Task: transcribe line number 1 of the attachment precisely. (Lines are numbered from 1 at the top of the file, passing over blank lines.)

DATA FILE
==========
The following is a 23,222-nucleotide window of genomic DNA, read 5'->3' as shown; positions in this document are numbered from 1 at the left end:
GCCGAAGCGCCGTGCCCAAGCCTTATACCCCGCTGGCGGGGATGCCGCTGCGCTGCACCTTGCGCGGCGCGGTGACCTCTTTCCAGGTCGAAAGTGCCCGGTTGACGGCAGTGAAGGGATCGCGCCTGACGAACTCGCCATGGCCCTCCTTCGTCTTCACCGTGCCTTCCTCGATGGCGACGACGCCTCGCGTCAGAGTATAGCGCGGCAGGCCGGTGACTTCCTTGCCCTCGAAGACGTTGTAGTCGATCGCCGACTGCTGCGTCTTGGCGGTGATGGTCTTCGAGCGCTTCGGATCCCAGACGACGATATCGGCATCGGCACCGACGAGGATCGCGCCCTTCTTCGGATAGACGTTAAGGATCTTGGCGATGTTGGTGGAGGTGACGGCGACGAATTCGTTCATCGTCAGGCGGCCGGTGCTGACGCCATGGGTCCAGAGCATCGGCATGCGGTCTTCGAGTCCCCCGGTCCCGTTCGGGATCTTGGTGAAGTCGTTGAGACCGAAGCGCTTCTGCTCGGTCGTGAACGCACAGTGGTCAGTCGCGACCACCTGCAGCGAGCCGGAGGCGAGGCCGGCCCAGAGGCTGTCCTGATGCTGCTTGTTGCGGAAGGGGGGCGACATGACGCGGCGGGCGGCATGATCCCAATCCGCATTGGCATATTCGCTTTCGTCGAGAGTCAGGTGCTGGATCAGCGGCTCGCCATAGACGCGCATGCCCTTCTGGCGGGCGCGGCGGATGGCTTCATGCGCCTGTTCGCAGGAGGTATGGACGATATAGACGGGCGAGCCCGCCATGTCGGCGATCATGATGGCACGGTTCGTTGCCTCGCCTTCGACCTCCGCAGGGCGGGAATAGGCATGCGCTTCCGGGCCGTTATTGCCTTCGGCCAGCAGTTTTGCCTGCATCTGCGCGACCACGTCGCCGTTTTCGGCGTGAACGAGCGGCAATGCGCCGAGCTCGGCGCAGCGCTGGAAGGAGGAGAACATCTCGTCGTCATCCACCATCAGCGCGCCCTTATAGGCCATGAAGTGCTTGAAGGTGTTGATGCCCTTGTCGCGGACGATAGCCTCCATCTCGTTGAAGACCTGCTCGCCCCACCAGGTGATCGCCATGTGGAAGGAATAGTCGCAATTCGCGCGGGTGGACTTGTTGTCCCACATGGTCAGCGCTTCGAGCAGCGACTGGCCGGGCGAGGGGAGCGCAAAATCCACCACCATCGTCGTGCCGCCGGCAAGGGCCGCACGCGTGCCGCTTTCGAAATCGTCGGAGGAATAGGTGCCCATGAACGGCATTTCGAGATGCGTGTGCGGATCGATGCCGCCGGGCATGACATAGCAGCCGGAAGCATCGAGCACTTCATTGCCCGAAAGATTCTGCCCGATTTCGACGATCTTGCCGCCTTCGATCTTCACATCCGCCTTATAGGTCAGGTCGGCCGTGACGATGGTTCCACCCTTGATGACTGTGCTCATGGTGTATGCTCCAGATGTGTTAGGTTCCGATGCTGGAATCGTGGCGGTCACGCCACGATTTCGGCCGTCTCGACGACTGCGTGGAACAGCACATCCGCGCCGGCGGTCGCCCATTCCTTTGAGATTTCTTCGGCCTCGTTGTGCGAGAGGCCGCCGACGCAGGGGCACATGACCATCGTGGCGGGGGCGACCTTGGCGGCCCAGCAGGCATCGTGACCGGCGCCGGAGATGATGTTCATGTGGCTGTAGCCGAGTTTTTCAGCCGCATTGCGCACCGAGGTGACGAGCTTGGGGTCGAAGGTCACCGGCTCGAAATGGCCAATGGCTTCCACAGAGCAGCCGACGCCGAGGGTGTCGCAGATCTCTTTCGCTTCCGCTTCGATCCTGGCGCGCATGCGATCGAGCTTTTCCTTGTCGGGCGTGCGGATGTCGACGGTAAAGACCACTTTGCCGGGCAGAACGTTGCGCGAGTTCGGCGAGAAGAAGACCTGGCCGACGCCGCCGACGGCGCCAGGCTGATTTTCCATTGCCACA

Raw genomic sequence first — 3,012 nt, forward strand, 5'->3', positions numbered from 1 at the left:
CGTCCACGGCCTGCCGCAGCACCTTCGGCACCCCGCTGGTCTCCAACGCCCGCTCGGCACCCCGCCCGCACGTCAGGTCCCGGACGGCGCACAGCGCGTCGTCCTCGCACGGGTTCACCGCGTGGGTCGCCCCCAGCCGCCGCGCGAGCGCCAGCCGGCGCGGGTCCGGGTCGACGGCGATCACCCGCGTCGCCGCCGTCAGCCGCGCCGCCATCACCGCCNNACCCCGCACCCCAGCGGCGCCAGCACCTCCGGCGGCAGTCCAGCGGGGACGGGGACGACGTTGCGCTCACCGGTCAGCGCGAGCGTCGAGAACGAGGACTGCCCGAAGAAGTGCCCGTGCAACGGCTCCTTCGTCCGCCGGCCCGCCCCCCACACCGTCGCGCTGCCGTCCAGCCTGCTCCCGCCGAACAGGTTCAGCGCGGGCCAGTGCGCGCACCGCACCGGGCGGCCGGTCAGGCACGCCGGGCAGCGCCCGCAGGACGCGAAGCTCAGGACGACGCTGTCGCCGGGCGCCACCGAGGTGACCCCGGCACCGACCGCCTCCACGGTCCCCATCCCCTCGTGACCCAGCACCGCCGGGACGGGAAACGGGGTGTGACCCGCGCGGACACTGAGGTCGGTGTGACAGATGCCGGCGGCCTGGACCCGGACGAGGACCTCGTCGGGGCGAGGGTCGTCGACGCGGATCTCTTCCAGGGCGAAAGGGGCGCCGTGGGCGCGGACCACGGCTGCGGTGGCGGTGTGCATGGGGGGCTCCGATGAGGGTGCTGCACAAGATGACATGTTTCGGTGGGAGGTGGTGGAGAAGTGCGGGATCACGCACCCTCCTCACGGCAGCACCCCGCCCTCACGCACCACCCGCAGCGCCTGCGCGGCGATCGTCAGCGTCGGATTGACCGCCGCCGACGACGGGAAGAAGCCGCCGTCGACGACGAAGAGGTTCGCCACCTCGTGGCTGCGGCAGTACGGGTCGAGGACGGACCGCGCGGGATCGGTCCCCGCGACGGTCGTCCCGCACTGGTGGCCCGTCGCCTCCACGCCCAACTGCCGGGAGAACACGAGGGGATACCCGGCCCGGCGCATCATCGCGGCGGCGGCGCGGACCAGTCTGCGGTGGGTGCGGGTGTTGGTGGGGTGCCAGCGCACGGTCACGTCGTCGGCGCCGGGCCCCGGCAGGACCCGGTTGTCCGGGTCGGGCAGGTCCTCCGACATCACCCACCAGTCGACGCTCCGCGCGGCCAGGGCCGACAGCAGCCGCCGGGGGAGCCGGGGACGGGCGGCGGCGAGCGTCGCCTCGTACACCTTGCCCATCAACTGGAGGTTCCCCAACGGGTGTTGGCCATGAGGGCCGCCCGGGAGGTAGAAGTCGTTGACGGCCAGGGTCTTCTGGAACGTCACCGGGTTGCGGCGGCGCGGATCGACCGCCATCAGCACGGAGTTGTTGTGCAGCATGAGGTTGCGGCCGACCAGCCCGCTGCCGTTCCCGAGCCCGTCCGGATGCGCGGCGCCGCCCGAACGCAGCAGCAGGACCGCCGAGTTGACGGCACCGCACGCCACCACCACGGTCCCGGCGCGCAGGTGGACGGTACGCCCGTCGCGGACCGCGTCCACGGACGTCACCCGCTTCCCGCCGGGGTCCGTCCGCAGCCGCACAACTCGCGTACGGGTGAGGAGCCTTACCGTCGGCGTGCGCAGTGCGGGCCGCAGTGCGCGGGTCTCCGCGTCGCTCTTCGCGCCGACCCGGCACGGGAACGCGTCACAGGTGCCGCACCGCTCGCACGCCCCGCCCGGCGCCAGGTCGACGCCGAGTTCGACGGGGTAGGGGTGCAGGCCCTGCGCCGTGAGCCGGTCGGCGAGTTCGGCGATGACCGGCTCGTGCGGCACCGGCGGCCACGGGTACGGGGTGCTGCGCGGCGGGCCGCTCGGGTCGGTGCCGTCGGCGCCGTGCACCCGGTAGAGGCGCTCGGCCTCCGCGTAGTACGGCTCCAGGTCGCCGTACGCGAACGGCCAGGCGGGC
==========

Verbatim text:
The following is a 23,222-nucleotide window of genomic DNA, read 5'->3' as shown; positions in this document are numbered from 1 at the left end: